Samo, how are the laws in AZ, TX, and NJ restrainig interstate trade? Don't get me wrong I think those 3 states are full #$%t. The modified law in NJ just says the sale can't be commenced in NJ. Meaning no money can be exchanged physically in NJ. It also means the "galleries" can't do test drives. Nothing says you can't just order the car on line, oh wait, that is how it wokrs anyways. Then take delivery right across the street from the Gov. mansion. Which now I think about it, that is what all NJ buyers should do. Have your car delivered right in front of his house.

AmpedRealtor | March 19, 2014

The dealerships and their associations are not afraid of Tesla or EVs, they are afraid that if Tesla is allowed to sell direct then so can GM, Toyota, Ford, and everyone else. That is at the crux of why the associations are bullying legislatures into passing protectionist legislation. The dealerships are afraid of competition from the manufacturers they sell.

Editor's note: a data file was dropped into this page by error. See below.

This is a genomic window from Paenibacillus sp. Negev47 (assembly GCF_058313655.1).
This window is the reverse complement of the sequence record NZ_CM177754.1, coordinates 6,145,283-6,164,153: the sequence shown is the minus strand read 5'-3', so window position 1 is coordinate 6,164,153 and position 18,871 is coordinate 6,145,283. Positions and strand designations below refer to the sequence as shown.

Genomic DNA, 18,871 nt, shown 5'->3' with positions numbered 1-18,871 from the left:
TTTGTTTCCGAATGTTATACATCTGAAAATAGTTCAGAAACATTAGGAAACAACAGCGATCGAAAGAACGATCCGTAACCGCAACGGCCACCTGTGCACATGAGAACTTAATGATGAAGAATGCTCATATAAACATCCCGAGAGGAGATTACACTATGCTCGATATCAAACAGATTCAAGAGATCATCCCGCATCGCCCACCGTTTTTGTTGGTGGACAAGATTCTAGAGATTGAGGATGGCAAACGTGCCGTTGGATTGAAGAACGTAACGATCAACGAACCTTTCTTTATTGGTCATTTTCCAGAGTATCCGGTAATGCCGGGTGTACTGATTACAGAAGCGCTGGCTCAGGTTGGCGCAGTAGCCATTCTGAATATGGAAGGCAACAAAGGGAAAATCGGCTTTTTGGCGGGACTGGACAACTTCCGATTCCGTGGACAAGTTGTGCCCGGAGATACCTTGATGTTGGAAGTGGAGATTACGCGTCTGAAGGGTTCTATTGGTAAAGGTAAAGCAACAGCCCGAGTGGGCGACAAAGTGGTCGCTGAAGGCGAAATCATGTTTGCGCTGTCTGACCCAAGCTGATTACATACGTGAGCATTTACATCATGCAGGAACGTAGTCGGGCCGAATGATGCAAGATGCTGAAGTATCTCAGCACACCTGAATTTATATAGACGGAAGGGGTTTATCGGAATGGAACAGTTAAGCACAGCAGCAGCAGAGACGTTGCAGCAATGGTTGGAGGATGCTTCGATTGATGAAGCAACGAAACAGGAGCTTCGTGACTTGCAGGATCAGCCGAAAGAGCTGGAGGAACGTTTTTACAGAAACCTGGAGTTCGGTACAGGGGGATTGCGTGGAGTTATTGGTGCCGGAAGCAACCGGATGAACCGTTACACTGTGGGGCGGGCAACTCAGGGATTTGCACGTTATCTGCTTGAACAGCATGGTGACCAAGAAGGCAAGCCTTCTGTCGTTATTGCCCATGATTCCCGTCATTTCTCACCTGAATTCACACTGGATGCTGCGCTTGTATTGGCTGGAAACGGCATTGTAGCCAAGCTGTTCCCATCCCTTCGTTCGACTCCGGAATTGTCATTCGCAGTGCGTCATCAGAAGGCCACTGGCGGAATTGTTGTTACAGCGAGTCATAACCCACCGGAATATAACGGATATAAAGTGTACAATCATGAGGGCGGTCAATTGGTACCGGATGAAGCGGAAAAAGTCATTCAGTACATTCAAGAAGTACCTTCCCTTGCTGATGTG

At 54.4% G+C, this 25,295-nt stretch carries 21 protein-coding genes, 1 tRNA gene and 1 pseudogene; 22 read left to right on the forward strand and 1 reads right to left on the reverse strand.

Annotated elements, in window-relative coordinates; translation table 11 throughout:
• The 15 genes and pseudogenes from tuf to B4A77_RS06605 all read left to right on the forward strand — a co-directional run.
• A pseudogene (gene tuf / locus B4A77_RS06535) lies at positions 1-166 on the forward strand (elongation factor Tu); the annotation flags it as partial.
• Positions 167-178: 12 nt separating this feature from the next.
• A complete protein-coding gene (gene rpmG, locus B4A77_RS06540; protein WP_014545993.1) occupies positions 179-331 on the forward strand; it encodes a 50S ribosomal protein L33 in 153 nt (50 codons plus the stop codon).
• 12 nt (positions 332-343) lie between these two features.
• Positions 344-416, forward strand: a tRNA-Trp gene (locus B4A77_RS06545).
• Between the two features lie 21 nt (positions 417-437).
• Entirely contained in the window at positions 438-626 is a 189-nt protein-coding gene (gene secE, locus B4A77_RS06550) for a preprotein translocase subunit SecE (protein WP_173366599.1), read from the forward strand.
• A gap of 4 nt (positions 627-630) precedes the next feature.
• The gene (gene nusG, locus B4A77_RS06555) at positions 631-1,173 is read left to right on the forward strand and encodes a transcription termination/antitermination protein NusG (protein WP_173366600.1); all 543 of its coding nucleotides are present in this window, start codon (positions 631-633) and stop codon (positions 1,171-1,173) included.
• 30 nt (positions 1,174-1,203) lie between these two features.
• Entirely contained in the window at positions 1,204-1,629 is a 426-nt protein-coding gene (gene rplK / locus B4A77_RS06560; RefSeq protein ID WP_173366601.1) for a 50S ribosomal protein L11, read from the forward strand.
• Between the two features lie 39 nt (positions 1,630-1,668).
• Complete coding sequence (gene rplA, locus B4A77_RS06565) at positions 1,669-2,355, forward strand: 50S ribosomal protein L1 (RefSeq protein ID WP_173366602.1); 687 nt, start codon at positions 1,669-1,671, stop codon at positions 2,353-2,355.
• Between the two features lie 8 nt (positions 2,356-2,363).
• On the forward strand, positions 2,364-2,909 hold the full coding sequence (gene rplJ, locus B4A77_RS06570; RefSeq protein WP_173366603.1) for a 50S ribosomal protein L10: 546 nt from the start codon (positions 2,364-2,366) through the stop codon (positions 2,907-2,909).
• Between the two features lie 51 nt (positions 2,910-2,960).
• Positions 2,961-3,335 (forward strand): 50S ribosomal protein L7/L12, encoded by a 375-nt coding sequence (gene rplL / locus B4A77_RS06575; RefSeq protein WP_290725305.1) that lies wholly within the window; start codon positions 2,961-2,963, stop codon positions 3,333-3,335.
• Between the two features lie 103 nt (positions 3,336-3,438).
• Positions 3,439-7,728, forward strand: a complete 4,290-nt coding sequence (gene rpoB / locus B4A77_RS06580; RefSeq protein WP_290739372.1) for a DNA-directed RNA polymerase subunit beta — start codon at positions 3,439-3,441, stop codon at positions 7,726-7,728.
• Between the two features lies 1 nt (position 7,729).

Some years ago, Apple had no company stores and did not sell over the internet. If you wanted to buy a Mac, you had to go to an independent reseller and purchase it there. When Apple made the decision to sell online and open its own company owned stores, all of the independent resellers went out of business. That leaves NADA and the rest shaking in their boots.

The obvious solution is to carve out an exemption for Tesla. But then, how is that fair to the other car manufacturers who can then claim to be damaged because they are being forced to sell through a middle man, which requires the vehicle manufacturer to discount sales to these dealers and lose that 8% markup that they could pocket if allowed to sell directly.

I hope Tesla sues, if for no other reason than to throw a shaft of light onto this antiquated and almost criminal model. | March 19, 2014

I am not sure you are argue any kind of restraint of trade as the states are not stopping Tesla from selling in their states, just establishing how they are sold, which is a uniform standard that is being applied to all dealerships, so you cannot argue that Tesla is being unfairly singled out with particularly onerous requirements.

Not a lawyer, so take this for what its worth (i.e. nothing).


triss1 | March 19, 2014

@Samo: OK, I'll bite. What kind of law do you practice? In which state?

Oh, and by the way, most states' canons of legal ethics prohibit lawyers from making statements like yours about the Supreme Court. Here is the Illinois prohibition: